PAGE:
Jones’ current partner is actress Sarah Paulson, who stars in the NBC drama “Studio 60.” Paulson and Jones are forthcoming about their relationship and always anxious to spend time together — despite the geographical differences brought about by the touring production of “Doubt.”
“It was very difficult at first when we were touring the West coast. We didn’t get to see as much of each other as we would have liked. We did a lot of flying back and forth — and she’s not a good flyer, either. She doesn’t enjoy it. But now we’re back on the East coast and closer to New York City it’s much easier.
“I’m a homebody and a bit of a nester. It’s great because some nights now I can even lay my head down in my own bed.”
Jones’ stunner of a Broadway career has included such other notable credits as Nora Ephron’s play “Imaginary Friends” (with Swoosie Kurtz); “Angels in America: Millennium Approaches” and “Perestroika,” the 2000 revival of “A Moon for the Misbegotten,” and Timberlake Wertenbaker’s “Our Country’s Good,” for which she earned her first Tony nomination.
Since Jones first ventured into acting, she has also worked in film and television, in which she has played mostly supporting roles. Her big screen credits include “Cradle Will Rock,” “The Perfect Storm,” “Ocean’s Twelve,” “Signs” and “The Village.”
Jones with partner Sarah Paulson.
Although she admits she doesn’t particularly care for television acting — she’s happy to confirm that her role in the 2001 Lifetime Television movie “What Makes A Family,” opposite Brooke Sheilds, is probably the most important thing she’s done to date.
The storyline focused on a lesbian couple who have a child they they raise together. Five years in to the relationship Sandy Cataldi — played by Jones — passes away from Lupus. Janine Nielson (Brooke Sheilds) is left heartbroken but finds solace in their daughter Heather, until Cataldi’s scheming parents try to take her away.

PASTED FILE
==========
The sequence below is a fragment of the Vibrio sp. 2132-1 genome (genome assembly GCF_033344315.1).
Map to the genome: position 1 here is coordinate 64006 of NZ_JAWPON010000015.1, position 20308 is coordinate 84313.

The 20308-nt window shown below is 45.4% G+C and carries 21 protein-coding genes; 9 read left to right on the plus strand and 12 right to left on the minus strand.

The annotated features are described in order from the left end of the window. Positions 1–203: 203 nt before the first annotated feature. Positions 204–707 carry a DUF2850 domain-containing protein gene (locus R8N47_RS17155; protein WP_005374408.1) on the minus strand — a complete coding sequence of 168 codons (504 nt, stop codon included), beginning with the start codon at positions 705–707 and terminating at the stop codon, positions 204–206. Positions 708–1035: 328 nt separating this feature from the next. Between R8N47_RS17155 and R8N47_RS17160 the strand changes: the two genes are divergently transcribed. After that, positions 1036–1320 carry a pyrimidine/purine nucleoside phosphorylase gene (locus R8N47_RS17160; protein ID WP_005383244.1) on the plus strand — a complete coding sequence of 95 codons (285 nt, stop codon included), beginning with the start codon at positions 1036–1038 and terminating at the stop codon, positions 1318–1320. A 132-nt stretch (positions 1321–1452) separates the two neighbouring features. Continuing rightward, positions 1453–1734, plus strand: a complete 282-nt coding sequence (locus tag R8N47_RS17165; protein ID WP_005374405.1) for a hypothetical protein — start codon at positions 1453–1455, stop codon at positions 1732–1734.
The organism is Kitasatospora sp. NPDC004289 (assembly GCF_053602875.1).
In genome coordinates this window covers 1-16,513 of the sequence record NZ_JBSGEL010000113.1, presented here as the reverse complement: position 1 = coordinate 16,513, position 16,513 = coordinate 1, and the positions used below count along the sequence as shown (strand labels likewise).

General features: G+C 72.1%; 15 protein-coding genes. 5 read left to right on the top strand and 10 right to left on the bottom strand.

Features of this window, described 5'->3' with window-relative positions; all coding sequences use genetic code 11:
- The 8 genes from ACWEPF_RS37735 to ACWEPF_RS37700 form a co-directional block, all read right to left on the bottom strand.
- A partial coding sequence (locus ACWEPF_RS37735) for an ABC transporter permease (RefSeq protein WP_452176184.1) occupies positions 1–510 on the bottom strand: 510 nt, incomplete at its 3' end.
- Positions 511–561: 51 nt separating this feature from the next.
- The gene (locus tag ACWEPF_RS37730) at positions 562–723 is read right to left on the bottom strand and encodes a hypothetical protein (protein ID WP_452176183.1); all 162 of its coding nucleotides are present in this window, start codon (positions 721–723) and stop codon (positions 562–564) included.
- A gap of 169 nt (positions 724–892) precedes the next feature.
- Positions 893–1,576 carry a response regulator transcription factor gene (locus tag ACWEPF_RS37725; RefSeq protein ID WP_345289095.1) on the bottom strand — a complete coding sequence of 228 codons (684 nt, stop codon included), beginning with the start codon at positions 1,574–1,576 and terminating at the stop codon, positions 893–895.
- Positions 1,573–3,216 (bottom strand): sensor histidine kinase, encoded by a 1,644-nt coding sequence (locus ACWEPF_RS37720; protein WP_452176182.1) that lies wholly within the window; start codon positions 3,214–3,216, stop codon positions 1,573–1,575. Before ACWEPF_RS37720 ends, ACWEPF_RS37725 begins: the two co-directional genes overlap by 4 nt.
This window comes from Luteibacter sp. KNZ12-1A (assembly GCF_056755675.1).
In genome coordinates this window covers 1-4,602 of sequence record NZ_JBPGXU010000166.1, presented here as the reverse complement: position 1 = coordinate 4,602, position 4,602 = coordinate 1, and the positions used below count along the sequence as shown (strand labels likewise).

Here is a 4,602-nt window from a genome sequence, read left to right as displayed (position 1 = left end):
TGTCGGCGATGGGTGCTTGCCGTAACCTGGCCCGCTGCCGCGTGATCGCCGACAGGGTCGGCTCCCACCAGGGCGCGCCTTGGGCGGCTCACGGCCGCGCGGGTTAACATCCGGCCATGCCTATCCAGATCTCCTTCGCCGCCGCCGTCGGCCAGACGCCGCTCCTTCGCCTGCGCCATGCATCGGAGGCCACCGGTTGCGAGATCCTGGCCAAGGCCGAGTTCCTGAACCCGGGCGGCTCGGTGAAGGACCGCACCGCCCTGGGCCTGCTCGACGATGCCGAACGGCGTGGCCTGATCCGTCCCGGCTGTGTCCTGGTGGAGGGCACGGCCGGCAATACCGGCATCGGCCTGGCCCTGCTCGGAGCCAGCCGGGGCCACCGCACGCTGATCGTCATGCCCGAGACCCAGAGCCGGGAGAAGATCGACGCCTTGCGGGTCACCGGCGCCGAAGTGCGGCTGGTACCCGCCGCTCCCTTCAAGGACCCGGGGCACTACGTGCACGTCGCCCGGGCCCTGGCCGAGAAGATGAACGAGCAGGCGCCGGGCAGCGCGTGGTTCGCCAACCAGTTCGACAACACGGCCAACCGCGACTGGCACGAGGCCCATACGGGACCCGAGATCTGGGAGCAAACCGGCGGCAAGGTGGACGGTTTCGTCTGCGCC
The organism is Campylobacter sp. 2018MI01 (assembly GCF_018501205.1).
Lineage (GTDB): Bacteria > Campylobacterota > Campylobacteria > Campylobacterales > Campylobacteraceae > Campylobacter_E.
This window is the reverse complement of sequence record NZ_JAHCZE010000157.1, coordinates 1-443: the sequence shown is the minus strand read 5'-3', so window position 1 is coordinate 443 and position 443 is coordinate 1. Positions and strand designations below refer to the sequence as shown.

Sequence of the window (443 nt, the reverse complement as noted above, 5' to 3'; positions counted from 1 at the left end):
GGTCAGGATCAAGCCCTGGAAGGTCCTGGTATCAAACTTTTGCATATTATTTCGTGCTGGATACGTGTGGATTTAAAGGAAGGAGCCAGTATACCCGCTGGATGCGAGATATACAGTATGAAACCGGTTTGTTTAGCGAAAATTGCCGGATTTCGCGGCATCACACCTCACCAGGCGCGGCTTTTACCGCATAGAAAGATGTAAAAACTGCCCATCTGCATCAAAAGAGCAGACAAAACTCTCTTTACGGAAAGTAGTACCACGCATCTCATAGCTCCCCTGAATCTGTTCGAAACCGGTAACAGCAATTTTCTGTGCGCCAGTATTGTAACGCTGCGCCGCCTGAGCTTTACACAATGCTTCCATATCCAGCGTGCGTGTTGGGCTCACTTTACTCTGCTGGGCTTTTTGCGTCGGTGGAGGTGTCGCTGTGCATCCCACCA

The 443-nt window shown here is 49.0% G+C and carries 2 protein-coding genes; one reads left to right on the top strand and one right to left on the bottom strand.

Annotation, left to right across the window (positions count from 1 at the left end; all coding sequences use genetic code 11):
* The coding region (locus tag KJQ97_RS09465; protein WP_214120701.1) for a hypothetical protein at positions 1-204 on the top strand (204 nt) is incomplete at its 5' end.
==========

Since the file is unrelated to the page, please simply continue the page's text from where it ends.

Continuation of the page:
“I’m more proud of that then anything I’ve ever done,” says Jones. There’s so much social worth to that film and so many great people worked on it. Barbara Streisand produced it. Whoopi Goldberg was also in it.
“It was based on a true story about these two people and their child. In the end, against a very conservative judge — she’s allowed to keep her child. Our director was determined that everyone would understand this was a happy, committed couple. I thought it was one of the best things Maggie Greenwald ever directed, one of the best things Brooke ever did and certainly my proudest moment.”
Another proud moment came for Jones a short time later at the Human Rights Campaign Dinner in New York when she actually came face to face with the real Janine and daughter Kristen (Heather).
“It was so incredible to meet these two women who had struggled against the odds. I was able to introduce them to the audience.”
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Before we go —let’s touch on that notion of Jones’ charmed life once more: born in Paris, Tenn., she later graduated from Carnegie Mellon University with a BFA in Drama. A tiny town in Tennessee and an out and proud lesbian don’t exactly sound like a match made in heaven — but Jones still says she was lucky.
“It was pretty darn ideal,” Jones says with a happy lilt in her voice. “I come from a very loving family where I knew I had their unconditional love no matter what. A posse of kids in the neighborhood, a creek, some woods and a dog named Lassie. I have the best sister in the world — Susan. She’s so funny — she’s the George Bailey from “It’s A Wonderful Life.” Both of my parents are still alive and they’re both extremely happy now that my sister is living with them.”
As for future plans — Jones just laughs. “I haven’t got any at the moment except jury duty when I finish with ‘Doubt.’ I thought that was kind of ironic given the nature of this play.”
“Doubt” comes to the stage of the Belk Theatre in Charlotte April 17 -22. For ticket information, call 704-372-1000.